With the NHS under constant strain and pressure, the system is always shown negatively in every newspaper you can get your hands on. Although the forever lengthening waiting times and depletion of beds in hospitals is far from ideal, the NHS is one of the national treasures of the UK. It deserves more praise and appreciation for all that it provides.
There are only about 32 of 195 countries in the world which have some form of a national, regulated healthcare system. That doesn’t mean that they’re free, it just means that the government has tried to ensure there is a system in place from which their residents can receive healthcare support and treatment. From these 32 countries, only a handful have elements of their healthcare systems which are somewhat free.
Countries across Europe have marginally better systems than the rest of the world on a whole. In France, the government will contribute up to 90% of costs (using the money which has come from taxes) but will still expect you to pay a portion. In Germany, you are expected to pay but the amount in question is determined by income. In Ireland, the healthcare system is also funded by taxation. However, free healthcare is only provided if your household income is below a certain threshold. If it is above, you will on the whole, have to pay for treatment and healthcare. Through the Spanish healthcare system, all basic medical services are free. However, if you have surgery, an overnight hospital visit, or certain diagnostic tests there will be a small fee. Finally, in Italy, inpatient and primary care are free. There are no costs associated with visiting a doctor, however there is a fixed amount to pay for diagnostic procedures and prescribed medication. Like the UK, the elderly, pregnant women and children are exempt from payments.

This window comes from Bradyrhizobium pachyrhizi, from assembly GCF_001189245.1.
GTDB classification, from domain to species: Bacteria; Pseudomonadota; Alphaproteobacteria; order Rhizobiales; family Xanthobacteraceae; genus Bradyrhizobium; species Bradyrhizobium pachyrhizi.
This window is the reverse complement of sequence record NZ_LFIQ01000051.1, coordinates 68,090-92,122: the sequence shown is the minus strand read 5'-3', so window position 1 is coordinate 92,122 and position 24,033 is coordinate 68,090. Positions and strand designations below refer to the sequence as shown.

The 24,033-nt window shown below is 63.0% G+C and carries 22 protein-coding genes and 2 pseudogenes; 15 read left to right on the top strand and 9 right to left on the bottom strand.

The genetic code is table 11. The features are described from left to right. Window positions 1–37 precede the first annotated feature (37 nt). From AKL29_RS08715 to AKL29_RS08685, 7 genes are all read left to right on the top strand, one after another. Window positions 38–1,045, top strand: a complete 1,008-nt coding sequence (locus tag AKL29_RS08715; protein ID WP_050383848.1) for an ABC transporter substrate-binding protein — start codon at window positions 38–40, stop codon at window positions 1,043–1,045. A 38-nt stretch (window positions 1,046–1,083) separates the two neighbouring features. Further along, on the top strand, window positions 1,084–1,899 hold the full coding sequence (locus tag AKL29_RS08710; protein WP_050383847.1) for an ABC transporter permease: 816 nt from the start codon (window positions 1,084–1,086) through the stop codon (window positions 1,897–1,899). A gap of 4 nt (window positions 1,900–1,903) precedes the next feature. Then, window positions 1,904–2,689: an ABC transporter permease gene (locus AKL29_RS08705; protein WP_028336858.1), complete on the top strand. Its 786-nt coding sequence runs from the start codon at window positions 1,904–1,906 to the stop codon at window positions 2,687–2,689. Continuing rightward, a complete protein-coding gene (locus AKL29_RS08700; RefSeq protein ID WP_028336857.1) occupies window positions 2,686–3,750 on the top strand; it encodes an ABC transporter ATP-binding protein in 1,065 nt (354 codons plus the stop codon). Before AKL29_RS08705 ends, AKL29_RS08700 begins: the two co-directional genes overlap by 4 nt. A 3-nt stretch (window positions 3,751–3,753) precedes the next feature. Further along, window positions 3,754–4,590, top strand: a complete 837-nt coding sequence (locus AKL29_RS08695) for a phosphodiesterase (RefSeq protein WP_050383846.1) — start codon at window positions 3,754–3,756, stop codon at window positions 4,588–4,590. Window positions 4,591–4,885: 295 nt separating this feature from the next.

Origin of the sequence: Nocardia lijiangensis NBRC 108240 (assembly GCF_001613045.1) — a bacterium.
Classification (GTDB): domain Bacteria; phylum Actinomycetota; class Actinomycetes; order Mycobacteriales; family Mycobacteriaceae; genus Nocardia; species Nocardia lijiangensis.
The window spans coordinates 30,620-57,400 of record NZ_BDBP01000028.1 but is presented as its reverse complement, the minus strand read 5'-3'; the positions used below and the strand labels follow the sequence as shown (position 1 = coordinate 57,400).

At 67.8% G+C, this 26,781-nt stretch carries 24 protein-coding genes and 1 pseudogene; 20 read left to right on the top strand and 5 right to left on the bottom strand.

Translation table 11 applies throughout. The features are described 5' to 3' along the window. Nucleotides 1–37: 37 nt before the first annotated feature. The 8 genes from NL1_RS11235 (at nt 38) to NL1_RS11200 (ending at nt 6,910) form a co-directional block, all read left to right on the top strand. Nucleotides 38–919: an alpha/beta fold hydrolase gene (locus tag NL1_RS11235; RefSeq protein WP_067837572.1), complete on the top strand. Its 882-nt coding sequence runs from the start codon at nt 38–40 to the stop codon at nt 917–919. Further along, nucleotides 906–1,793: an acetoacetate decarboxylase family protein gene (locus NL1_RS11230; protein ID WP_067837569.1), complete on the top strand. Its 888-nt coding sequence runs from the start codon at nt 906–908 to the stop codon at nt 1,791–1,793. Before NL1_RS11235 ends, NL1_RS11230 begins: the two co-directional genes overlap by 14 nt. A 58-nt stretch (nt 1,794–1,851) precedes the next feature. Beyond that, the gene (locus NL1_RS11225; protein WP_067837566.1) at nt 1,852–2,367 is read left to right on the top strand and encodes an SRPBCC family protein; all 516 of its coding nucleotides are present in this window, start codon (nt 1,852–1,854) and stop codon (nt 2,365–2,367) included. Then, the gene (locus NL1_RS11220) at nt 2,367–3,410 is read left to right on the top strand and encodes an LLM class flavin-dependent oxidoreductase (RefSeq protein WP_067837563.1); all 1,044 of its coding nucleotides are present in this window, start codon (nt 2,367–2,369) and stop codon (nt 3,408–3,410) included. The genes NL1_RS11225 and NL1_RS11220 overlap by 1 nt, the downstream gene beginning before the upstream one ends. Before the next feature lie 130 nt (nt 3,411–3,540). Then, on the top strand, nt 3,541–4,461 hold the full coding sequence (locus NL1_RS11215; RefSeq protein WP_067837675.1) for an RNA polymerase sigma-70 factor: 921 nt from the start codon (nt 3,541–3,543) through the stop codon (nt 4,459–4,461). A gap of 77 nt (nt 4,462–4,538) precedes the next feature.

Outside of Europe, Canada’s system is partly like the UK’s; except it is split by province - of which they have 13. Each province will decide how to distribute their wealth across the different areas of healthcare. In Japan, the government pays for 70% of healthcare costs associated with medical appointments, hospital visits, and even prescriptions. Patients pay for the remaining 30% of costs. However, based on income levels, this ratio may change in favor of the patient.
Described above have been the best healthcare systems in the world, in terms of cost and finance. Now, you may be able to see why residents of the UK are in such a privileged position. Whether it’s £260 for each chemotherapy session, or £2,000 for a hysteroscopy which is required, the NHS will cover all costs. It’s staggering to imagine what costs the NHS absorbs when people become ill, and are admitted for more acute issues. And however frustrating the waits can be, it’s free. I firmly believe that without the NHS, we would suffer, people wouldn’t get the care they need and families would struggle.
The NHS was created by men and women who believed that an individual's financial status should not dictate whether they live or die. It is the last relic of a time when we better understood the idea of helping our neighbours. Now, more than ever, we need to appreciate the work of the NHS, and fight to protect and preserve our nationalised health service.